What to Look for When Buying a House (and how to avoid a lemon)

Posted on Oct 12, 2020

What should homeowners look for when buying a new home? An outdated kitchen is a drawback for some, while another family might see old cupboards as a way to get a great starter home for a more affordable price. 

However, every homeowner is going to want to know if there’s damage to the foundation or mold growth - and the sooner you know, the easier it is to make informed decisions. Here’s what to know before buying a house so you can avoid home buyer's remorse.

Signs of a Bad House Flip

HGTV shows introduced millions of people to house flipping. Over the years, though, there’s been plenty of stories about poorly done house flips that result in expensive fixes for homeowners. YouTube tutorials can make shower installations look easy, but a missed step can lead to extensive water damage. And home flippers are incentivized to work as quickly as possible, because the longer they own the house, the less money they recoup.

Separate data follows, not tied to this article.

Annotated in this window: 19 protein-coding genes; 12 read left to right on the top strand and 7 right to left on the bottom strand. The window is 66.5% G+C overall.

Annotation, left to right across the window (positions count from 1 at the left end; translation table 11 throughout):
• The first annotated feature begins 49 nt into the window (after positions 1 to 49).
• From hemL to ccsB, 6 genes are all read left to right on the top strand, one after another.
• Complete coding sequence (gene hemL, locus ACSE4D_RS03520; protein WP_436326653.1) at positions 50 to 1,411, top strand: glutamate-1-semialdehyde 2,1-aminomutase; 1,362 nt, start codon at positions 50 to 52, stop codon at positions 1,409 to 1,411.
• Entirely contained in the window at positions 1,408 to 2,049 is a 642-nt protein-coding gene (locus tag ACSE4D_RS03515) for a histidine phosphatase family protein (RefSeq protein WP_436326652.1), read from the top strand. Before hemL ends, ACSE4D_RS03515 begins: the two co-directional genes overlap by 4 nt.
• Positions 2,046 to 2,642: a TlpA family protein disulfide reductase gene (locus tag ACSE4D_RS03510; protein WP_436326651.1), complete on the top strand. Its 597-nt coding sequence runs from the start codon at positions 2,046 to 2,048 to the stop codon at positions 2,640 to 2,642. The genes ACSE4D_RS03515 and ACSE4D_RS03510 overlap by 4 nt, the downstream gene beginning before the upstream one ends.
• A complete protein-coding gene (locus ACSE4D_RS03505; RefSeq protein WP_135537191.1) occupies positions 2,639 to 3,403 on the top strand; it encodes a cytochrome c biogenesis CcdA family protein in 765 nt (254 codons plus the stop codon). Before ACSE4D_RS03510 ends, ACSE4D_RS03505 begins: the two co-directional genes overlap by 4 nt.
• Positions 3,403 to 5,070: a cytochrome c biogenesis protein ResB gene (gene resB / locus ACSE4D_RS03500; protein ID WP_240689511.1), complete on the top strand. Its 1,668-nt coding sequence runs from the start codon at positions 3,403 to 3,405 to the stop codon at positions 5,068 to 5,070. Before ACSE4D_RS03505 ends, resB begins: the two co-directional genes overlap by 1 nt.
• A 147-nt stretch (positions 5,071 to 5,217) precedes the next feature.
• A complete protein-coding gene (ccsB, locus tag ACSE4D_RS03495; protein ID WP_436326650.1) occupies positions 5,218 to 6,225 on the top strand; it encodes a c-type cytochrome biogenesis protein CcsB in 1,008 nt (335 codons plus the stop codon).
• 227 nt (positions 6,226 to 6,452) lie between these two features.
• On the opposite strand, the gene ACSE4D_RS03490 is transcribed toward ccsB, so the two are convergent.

Of course, many house flippers are experienced renovators who know what they’re doing - so flipped homes can be a great way to get a fully renovated home. But here are some of the things you should look out for. 

  • Gaps between cabinets: if the installation was done on a rush or by someone experienced, there may be gaps between the kitchen cabinets, the countertops, or even the doors and their frames. 
  • Improperly installed shelves: some house flippers don’t realize that shelves and handrails need to be safely attached to studs in the walls, and not just drilled into drywall.